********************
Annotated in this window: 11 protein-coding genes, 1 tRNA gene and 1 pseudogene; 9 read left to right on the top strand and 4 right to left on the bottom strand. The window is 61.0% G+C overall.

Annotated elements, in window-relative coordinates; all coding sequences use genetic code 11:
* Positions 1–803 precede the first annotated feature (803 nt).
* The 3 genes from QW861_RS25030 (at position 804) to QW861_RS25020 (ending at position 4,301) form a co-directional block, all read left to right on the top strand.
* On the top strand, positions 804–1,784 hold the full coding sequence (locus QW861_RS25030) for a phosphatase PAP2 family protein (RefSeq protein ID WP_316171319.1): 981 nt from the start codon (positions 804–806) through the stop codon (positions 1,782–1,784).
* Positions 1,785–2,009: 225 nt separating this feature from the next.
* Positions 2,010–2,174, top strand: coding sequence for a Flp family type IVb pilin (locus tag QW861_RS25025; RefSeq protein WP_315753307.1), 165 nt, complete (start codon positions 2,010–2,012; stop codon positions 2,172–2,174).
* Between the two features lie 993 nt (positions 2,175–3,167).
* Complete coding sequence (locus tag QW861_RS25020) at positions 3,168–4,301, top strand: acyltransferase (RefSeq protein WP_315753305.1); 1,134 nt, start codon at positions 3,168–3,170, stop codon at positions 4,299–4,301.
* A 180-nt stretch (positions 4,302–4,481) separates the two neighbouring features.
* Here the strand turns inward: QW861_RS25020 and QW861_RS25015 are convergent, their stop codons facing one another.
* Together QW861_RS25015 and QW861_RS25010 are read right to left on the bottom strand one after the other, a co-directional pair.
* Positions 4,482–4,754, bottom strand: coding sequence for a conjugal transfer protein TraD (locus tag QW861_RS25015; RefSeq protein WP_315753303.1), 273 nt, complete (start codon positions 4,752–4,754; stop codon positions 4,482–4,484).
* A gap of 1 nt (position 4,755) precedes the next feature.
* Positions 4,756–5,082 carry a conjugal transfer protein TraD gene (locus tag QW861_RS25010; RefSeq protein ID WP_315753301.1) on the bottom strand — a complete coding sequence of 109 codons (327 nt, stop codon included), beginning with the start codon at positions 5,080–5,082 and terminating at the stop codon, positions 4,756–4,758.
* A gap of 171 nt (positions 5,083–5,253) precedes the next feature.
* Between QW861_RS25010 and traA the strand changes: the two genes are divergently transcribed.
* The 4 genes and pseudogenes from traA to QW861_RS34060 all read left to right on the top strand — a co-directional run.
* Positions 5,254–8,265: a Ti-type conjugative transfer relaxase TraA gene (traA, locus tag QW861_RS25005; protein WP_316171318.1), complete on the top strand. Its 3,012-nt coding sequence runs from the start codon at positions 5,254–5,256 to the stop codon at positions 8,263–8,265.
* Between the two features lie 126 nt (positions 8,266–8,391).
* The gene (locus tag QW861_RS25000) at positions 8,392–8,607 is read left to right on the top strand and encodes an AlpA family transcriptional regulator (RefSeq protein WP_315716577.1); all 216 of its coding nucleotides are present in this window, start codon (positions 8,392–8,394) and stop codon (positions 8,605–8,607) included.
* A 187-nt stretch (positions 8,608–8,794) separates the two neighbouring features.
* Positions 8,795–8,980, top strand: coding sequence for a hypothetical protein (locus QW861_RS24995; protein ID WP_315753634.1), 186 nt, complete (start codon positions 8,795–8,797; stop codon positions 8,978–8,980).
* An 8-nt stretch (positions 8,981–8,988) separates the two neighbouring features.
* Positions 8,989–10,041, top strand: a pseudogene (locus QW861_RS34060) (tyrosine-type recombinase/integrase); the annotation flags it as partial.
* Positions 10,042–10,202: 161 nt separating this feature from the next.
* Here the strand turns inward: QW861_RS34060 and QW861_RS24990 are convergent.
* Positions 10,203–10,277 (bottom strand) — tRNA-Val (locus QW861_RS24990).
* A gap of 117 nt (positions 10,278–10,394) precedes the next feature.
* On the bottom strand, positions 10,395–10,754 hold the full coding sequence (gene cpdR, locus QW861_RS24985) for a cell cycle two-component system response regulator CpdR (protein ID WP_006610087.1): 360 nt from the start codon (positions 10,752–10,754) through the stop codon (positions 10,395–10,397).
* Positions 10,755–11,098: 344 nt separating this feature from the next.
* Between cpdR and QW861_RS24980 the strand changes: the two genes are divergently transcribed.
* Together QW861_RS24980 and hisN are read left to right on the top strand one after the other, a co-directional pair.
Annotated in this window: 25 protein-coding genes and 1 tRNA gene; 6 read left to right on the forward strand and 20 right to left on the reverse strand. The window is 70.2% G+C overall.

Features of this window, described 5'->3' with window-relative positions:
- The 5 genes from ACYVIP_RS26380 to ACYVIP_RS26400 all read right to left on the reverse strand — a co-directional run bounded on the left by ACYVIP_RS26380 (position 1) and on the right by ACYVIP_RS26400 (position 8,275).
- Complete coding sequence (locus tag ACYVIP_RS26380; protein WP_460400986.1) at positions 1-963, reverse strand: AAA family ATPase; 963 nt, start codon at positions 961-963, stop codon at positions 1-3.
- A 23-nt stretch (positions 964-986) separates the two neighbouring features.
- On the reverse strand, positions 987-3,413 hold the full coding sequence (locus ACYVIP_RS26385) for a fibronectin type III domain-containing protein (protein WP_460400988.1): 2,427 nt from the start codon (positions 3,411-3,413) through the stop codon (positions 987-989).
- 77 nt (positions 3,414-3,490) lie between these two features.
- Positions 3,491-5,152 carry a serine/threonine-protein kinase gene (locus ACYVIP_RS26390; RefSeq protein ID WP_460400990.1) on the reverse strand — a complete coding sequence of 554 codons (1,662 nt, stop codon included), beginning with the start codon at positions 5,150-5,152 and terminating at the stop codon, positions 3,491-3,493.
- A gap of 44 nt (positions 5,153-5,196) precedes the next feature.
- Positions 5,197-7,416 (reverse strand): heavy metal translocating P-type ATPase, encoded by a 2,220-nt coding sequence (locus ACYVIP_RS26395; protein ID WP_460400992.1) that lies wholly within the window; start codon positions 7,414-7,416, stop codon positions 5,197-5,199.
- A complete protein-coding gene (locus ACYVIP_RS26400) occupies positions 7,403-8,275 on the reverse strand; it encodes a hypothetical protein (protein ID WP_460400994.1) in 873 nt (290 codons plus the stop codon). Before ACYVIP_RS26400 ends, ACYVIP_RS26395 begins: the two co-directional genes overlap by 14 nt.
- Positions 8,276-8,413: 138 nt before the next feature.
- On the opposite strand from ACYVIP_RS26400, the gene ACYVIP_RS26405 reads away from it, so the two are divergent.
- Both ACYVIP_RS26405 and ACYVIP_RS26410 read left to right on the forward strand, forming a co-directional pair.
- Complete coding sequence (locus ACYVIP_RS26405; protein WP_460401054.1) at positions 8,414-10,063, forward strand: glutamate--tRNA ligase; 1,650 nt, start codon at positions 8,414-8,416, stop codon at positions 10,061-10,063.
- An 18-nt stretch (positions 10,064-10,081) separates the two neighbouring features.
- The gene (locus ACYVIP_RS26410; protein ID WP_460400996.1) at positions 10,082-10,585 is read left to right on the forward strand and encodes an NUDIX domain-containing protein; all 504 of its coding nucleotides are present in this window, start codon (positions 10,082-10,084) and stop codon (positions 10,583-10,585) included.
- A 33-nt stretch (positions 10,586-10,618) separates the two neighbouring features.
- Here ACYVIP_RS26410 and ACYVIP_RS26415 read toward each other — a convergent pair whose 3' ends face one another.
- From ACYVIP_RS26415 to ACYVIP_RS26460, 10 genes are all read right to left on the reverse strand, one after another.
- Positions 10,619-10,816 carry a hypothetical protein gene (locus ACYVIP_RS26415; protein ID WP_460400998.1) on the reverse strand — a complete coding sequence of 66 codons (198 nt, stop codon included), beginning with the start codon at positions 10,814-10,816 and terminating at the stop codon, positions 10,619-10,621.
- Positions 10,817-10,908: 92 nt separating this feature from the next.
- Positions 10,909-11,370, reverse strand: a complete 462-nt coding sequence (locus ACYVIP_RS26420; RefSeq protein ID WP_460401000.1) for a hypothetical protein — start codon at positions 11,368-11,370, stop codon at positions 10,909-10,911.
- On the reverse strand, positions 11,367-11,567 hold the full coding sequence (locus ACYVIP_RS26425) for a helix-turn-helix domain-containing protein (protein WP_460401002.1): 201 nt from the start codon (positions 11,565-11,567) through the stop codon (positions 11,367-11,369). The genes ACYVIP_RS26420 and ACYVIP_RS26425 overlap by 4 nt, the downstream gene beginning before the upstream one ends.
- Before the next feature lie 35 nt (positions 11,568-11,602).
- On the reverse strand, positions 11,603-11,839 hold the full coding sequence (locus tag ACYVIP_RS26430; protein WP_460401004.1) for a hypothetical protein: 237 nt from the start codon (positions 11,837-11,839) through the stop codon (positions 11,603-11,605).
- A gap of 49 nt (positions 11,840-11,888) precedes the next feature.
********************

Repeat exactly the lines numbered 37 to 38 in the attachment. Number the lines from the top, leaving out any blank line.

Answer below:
- Complete coding sequence (locus tag ACYVIP_RS26380; protein WP_460400986.1) at positions 1-963, reverse strand: AAA family ATPase; 963 nt, start codon at positions 961-963, stop codon at positions 1-3.
- A 23-nt stretch (positions 964-986) separates the two neighbouring features.